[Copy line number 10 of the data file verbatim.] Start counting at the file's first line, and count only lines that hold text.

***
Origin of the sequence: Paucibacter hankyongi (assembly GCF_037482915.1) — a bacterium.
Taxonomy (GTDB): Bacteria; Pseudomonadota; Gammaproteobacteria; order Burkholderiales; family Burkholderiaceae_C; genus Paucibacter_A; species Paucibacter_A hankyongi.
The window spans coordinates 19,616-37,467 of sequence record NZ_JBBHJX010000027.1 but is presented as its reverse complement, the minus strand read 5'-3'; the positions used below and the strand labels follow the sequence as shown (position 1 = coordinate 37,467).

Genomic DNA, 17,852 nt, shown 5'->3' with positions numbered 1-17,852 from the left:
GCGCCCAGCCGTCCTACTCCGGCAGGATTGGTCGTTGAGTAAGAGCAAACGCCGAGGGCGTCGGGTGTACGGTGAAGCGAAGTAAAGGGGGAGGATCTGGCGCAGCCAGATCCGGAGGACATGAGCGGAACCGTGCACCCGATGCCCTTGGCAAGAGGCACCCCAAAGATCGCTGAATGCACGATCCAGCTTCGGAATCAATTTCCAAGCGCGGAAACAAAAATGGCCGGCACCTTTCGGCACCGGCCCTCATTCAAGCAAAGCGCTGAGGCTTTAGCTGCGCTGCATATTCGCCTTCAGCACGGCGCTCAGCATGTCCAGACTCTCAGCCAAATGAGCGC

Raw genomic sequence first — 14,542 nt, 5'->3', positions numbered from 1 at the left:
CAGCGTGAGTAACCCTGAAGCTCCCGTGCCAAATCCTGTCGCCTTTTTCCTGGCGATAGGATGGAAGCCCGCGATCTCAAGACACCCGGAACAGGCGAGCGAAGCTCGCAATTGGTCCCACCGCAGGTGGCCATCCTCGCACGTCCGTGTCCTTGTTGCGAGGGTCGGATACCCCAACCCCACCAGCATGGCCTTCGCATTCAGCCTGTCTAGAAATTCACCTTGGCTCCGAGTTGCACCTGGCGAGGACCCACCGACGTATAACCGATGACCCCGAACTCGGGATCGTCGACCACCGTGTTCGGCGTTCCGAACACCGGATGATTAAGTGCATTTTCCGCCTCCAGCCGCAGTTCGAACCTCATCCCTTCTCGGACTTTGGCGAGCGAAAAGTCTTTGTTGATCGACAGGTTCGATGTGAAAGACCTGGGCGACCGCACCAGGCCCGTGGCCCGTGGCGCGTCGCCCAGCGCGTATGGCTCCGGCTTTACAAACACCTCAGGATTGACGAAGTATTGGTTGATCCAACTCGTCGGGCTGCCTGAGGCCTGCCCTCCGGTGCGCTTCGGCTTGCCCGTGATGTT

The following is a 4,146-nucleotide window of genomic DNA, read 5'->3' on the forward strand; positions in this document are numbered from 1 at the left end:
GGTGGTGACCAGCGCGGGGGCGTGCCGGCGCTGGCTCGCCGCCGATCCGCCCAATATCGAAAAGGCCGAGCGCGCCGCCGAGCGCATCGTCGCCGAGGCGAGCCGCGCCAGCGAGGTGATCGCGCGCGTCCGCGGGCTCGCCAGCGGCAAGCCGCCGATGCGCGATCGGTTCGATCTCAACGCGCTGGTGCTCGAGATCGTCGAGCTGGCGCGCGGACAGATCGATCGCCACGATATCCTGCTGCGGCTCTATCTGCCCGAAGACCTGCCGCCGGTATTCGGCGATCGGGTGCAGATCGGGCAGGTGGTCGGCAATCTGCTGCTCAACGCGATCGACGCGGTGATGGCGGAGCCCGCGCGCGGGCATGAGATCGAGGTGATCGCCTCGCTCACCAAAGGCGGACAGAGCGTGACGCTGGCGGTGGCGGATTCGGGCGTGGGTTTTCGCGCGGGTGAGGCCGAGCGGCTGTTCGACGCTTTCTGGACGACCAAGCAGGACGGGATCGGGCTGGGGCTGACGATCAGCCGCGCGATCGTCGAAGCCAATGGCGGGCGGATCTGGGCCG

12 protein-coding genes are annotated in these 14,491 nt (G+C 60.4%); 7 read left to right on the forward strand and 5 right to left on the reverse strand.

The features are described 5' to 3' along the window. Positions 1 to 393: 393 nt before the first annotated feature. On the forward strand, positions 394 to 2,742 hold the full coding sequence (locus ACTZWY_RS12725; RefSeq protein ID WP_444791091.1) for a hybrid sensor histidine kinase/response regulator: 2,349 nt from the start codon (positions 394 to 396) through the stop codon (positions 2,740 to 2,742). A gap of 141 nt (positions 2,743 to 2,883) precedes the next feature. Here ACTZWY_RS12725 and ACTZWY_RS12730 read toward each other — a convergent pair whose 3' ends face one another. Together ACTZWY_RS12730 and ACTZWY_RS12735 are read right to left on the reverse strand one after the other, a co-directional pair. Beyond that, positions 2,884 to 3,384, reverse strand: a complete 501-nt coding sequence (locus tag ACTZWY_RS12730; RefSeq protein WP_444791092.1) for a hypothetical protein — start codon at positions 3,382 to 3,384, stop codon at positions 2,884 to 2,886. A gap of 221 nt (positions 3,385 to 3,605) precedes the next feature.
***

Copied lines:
12 protein-coding genes are annotated in these 14,491 nt (G+C 60.4%); 7 read left to right on the forward strand and 5 right to left on the reverse strand.